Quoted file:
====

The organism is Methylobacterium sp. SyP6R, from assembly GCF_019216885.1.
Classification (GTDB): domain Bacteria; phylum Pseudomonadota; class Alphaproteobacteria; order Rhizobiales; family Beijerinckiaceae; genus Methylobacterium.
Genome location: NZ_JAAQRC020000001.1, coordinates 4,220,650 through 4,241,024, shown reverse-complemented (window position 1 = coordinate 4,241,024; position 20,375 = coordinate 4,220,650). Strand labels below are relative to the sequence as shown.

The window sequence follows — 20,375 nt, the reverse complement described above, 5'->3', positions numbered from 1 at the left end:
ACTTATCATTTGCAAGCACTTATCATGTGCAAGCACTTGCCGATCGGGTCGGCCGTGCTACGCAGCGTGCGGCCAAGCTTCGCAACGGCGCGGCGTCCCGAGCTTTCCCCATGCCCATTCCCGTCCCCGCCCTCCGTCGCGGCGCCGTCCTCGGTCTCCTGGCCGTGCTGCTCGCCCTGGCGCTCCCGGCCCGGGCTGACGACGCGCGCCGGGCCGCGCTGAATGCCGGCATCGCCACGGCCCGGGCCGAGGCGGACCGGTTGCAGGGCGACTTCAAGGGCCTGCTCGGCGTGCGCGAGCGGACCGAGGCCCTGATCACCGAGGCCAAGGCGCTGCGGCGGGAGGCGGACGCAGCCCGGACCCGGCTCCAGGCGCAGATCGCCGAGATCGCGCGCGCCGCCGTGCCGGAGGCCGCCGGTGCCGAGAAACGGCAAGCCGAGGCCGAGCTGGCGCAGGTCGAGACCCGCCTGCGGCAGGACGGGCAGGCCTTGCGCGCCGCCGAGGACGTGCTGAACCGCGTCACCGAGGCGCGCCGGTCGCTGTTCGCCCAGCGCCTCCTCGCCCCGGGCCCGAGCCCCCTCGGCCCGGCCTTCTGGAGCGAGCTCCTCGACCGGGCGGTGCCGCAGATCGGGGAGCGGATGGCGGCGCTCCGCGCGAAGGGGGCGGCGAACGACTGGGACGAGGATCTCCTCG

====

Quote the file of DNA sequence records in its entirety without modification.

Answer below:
The organism is Methylobacterium sp. SyP6R, from assembly GCF_019216885.1.
Classification (GTDB): domain Bacteria; phylum Pseudomonadota; class Alphaproteobacteria; order Rhizobiales; family Beijerinckiaceae; genus Methylobacterium.
Genome location: NZ_JAAQRC020000001.1, coordinates 4,220,650 through 4,241,024, shown reverse-complemented (window position 1 = coordinate 4,241,024; position 20,375 = coordinate 4,220,650). Strand labels below are relative to the sequence as shown.

The window sequence follows — 20,375 nt, the reverse complement described above, 5'->3', positions numbered from 1 at the left end:
ACTTATCATTTGCAAGCACTTATCATGTGCAAGCACTTGCCGATCGGGTCGGCCGTGCTACGCAGCGTGCGGCCAAGCTTCGCAACGGCGCGGCGTCCCGAGCTTTCCCCATGCCCATTCCCGTCCCCGCCCTCCGTCGCGGCGCCGTCCTCGGTCTCCTGGCCGTGCTGCTCGCCCTGGCGCTCCCGGCCCGGGCTGACGACGCGCGCCGGGCCGCGCTGAATGCCGGCATCGCCACGGCCCGGGCCGAGGCGGACCGGTTGCAGGGCGACTTCAAGGGCCTGCTCGGCGTGCGCGAGCGGACCGAGGCCCTGATCACCGAGGCCAAGGCGCTGCGGCGGGAGGCGGACGCAGCCCGGACCCGGCTCCAGGCGCAGATCGCCGAGATCGCGCGCGCCGCCGTGCCGGAGGCCGCCGGTGCCGAGAAACGGCAAGCCGAGGCCGAGCTGGCGCAGGTCGAGACCCGCCTGCGGCAGGACGGGCAGGCCTTGCGCGCCGCCGAGGACGTGCTGAACCGCGTCACCGAGGCGCGCCGGTCGCTGTTCGCCCAGCGCCTCCTCGCCCCGGGCCCGAGCCCCCTCGGCCCGGCCTTCTGGAGCGAGCTCCTCGACCGGGCGGTGCCGCAGATCGGGGAGCGGATGGCGGCGCTCCGCGCGAAGGGGGCGGCGAACGACTGGGACGAGGATCTCCTCG